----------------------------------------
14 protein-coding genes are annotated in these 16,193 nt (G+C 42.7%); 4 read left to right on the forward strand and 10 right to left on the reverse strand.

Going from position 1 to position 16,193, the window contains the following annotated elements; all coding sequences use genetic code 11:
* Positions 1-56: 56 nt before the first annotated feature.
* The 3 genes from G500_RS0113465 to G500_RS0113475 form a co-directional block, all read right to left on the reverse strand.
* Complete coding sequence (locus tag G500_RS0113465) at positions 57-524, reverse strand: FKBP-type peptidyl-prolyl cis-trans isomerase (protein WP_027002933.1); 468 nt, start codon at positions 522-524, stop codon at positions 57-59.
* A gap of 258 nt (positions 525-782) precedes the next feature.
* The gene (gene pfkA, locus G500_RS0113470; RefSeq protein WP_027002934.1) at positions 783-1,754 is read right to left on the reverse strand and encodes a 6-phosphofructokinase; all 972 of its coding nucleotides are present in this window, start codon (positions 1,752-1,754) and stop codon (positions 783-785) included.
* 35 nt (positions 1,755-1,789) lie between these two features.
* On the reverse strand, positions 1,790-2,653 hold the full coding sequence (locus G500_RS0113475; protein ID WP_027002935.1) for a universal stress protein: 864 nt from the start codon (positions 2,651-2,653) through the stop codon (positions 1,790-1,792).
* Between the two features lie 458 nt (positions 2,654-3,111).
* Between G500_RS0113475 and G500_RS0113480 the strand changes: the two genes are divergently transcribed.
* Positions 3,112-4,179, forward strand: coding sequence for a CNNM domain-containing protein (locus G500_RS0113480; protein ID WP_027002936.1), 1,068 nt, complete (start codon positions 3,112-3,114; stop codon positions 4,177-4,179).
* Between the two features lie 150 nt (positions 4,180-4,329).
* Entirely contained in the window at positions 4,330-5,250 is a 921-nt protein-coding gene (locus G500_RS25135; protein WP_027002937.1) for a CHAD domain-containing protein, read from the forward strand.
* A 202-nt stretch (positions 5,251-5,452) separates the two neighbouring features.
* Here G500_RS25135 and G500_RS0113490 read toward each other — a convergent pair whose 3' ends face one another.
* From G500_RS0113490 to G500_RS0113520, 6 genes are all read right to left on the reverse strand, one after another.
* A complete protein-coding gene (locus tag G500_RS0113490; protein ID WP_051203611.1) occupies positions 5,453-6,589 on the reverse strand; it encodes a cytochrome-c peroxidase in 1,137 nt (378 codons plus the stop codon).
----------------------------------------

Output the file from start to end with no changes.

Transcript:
14 protein-coding genes are annotated in these 16,193 nt (G+C 42.7%); 4 read left to right on the forward strand and 10 right to left on the reverse strand.

Going from position 1 to position 16,193, the window contains the following annotated elements; all coding sequences use genetic code 11:
* Positions 1-56: 56 nt before the first annotated feature.
* The 3 genes from G500_RS0113465 to G500_RS0113475 form a co-directional block, all read right to left on the reverse strand.
* Complete coding sequence (locus tag G500_RS0113465) at positions 57-524, reverse strand: FKBP-type peptidyl-prolyl cis-trans isomerase (protein WP_027002933.1); 468 nt, start codon at positions 522-524, stop codon at positions 57-59.
* A gap of 258 nt (positions 525-782) precedes the next feature.
* The gene (gene pfkA, locus G500_RS0113470; RefSeq protein WP_027002934.1) at positions 783-1,754 is read right to left on the reverse strand and encodes a 6-phosphofructokinase; all 972 of its coding nucleotides are present in this window, start codon (positions 1,752-1,754) and stop codon (positions 783-785) included.
* 35 nt (positions 1,755-1,789) lie between these two features.
* On the reverse strand, positions 1,790-2,653 hold the full coding sequence (locus G500_RS0113475; protein ID WP_027002935.1) for a universal stress protein: 864 nt from the start codon (positions 2,651-2,653) through the stop codon (positions 1,790-1,792).
* Between the two features lie 458 nt (positions 2,654-3,111).
* Between G500_RS0113475 and G500_RS0113480 the strand changes: the two genes are divergently transcribed.
* Positions 3,112-4,179, forward strand: coding sequence for a CNNM domain-containing protein (locus G500_RS0113480; protein ID WP_027002936.1), 1,068 nt, complete (start codon positions 3,112-3,114; stop codon positions 4,177-4,179).
* Between the two features lie 150 nt (positions 4,180-4,329).
* Entirely contained in the window at positions 4,330-5,250 is a 921-nt protein-coding gene (locus G500_RS25135; protein WP_027002937.1) for a CHAD domain-containing protein, read from the forward strand.
* A 202-nt stretch (positions 5,251-5,452) separates the two neighbouring features.
* Here G500_RS25135 and G500_RS0113490 read toward each other — a convergent pair whose 3' ends face one another.
* From G500_RS0113490 to G500_RS0113520, 6 genes are all read right to left on the reverse strand, one after another.
* A complete protein-coding gene (locus tag G500_RS0113490; protein ID WP_051203611.1) occupies positions 5,453-6,589 on the reverse strand; it encodes a cytochrome-c peroxidase in 1,137 nt (378 codons plus the stop codon).